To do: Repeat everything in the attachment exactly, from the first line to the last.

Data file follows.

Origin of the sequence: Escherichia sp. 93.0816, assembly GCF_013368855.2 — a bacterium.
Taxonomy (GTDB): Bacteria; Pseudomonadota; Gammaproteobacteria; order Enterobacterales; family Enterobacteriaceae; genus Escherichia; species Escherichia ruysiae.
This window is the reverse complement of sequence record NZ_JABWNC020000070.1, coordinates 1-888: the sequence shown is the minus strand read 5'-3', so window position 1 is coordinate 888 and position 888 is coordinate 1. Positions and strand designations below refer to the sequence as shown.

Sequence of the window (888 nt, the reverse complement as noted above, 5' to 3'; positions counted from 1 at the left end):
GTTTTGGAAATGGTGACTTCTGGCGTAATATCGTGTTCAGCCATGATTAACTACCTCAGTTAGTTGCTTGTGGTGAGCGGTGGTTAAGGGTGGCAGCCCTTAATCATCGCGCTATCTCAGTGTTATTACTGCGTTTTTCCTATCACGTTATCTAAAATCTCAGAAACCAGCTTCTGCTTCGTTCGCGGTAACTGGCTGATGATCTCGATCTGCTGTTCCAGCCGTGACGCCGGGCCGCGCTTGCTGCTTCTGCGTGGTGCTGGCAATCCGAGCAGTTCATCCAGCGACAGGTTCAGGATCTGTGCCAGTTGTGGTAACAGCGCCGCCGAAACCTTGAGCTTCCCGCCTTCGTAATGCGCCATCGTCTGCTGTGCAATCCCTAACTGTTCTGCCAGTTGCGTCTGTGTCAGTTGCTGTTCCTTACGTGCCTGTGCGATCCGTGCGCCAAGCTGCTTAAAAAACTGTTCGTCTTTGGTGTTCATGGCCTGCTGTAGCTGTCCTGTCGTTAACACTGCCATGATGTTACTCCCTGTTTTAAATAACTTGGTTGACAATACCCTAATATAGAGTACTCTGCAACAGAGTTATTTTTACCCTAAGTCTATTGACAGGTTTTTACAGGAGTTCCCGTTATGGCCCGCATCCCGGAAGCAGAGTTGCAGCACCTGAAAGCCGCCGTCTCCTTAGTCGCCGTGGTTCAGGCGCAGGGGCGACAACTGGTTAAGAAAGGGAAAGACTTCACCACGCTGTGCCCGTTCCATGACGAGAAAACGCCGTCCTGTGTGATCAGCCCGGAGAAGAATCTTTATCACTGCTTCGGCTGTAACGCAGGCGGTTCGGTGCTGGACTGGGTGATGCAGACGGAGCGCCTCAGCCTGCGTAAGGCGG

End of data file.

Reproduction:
Origin of the sequence: Escherichia sp. 93.0816, assembly GCF_013368855.2 — a bacterium.
Taxonomy (GTDB): Bacteria; Pseudomonadota; Gammaproteobacteria; order Enterobacterales; family Enterobacteriaceae; genus Escherichia; species Escherichia ruysiae.
This window is the reverse complement of sequence record NZ_JABWNC020000070.1, coordinates 1-888: the sequence shown is the minus strand read 5'-3', so window position 1 is coordinate 888 and position 888 is coordinate 1. Positions and strand designations below refer to the sequence as shown.

Sequence of the window (888 nt, the reverse complement as noted above, 5' to 3'; positions counted from 1 at the left end):
GTTTTGGAAATGGTGACTTCTGGCGTAATATCGTGTTCAGCCATGATTAACTACCTCAGTTAGTTGCTTGTGGTGAGCGGTGGTTAAGGGTGGCAGCCCTTAATCATCGCGCTATCTCAGTGTTATTACTGCGTTTTTCCTATCACGTTATCTAAAATCTCAGAAACCAGCTTCTGCTTCGTTCGCGGTAACTGGCTGATGATCTCGATCTGCTGTTCCAGCCGTGACGCCGGGCCGCGCTTGCTGCTTCTGCGTGGTGCTGGCAATCCGAGCAGTTCATCCAGCGACAGGTTCAGGATCTGTGCCAGTTGTGGTAACAGCGCCGCCGAAACCTTGAGCTTCCCGCCTTCGTAATGCGCCATCGTCTGCTGTGCAATCCCTAACTGTTCTGCCAGTTGCGTCTGTGTCAGTTGCTGTTCCTTACGTGCCTGTGCGATCCGTGCGCCAAGCTGCTTAAAAAACTGTTCGTCTTTGGTGTTCATGGCCTGCTGTAGCTGTCCTGTCGTTAACACTGCCATGATGTTACTCCCTGTTTTAAATAACTTGGTTGACAATACCCTAATATAGAGTACTCTGCAACAGAGTTATTTTTACCCTAAGTCTATTGACAGGTTTTTACAGGAGTTCCCGTTATGGCCCGCATCCCGGAAGCAGAGTTGCAGCACCTGAAAGCCGCCGTCTCCTTAGTCGCCGTGGTTCAGGCGCAGGGGCGACAACTGGTTAAGAAAGGGAAAGACTTCACCACGCTGTGCCCGTTCCATGACGAGAAAACGCCGTCCTGTGTGATCAGCCCGGAGAAGAATCTTTATCACTGCTTCGGCTGTAACGCAGGCGGTTCGGTGCTGGACTGGGTGATGCAGACGGAGCGCCTCAGCCTGCGTAAGGCGG